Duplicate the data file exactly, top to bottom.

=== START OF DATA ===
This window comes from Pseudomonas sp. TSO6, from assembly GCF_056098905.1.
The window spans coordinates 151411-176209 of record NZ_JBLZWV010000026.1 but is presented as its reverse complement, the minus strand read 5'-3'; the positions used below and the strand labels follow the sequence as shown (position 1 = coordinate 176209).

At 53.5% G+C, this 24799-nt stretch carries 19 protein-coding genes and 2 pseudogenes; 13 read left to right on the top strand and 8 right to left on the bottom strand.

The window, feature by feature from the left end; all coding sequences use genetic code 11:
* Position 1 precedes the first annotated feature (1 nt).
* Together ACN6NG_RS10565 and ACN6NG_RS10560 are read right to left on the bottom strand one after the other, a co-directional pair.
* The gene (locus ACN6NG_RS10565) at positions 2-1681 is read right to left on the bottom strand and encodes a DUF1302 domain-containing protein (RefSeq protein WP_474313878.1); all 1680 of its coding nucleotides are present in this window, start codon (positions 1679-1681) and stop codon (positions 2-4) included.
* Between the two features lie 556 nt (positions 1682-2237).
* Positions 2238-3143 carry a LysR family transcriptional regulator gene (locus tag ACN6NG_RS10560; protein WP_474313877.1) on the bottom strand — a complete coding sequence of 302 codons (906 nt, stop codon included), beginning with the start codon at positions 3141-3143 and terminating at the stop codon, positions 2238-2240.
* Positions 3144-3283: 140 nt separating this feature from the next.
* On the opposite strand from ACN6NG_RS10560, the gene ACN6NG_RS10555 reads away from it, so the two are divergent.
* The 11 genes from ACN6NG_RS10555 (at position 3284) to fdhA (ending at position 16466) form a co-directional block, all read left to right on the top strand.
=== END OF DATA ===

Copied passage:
This window comes from Pseudomonas sp. TSO6, from assembly GCF_056098905.1.
The window spans coordinates 151411-176209 of record NZ_JBLZWV010000026.1 but is presented as its reverse complement, the minus strand read 5'-3'; the positions used below and the strand labels follow the sequence as shown (position 1 = coordinate 176209).

At 53.5% G+C, this 24799-nt stretch carries 19 protein-coding genes and 2 pseudogenes; 13 read left to right on the top strand and 8 right to left on the bottom strand.

The window, feature by feature from the left end; all coding sequences use genetic code 11:
* Position 1 precedes the first annotated feature (1 nt).
* Together ACN6NG_RS10565 and ACN6NG_RS10560 are read right to left on the bottom strand one after the other, a co-directional pair.
* The gene (locus ACN6NG_RS10565) at positions 2-1681 is read right to left on the bottom strand and encodes a DUF1302 domain-containing protein (RefSeq protein WP_474313878.1); all 1680 of its coding nucleotides are present in this window, start codon (positions 1679-1681) and stop codon (positions 2-4) included.
* Between the two features lie 556 nt (positions 1682-2237).
* Positions 2238-3143 carry a LysR family transcriptional regulator gene (locus tag ACN6NG_RS10560; protein WP_474313877.1) on the bottom strand — a complete coding sequence of 302 codons (906 nt, stop codon included), beginning with the start codon at positions 3141-3143 and terminating at the stop codon, positions 2238-2240.
* Positions 3144-3283: 140 nt separating this feature from the next.
* On the opposite strand from ACN6NG_RS10560, the gene ACN6NG_RS10555 reads away from it, so the two are divergent.
* The 11 genes from ACN6NG_RS10555 (at position 3284) to fdhA (ending at position 16466) form a co-directional block, all read left to right on the top strand.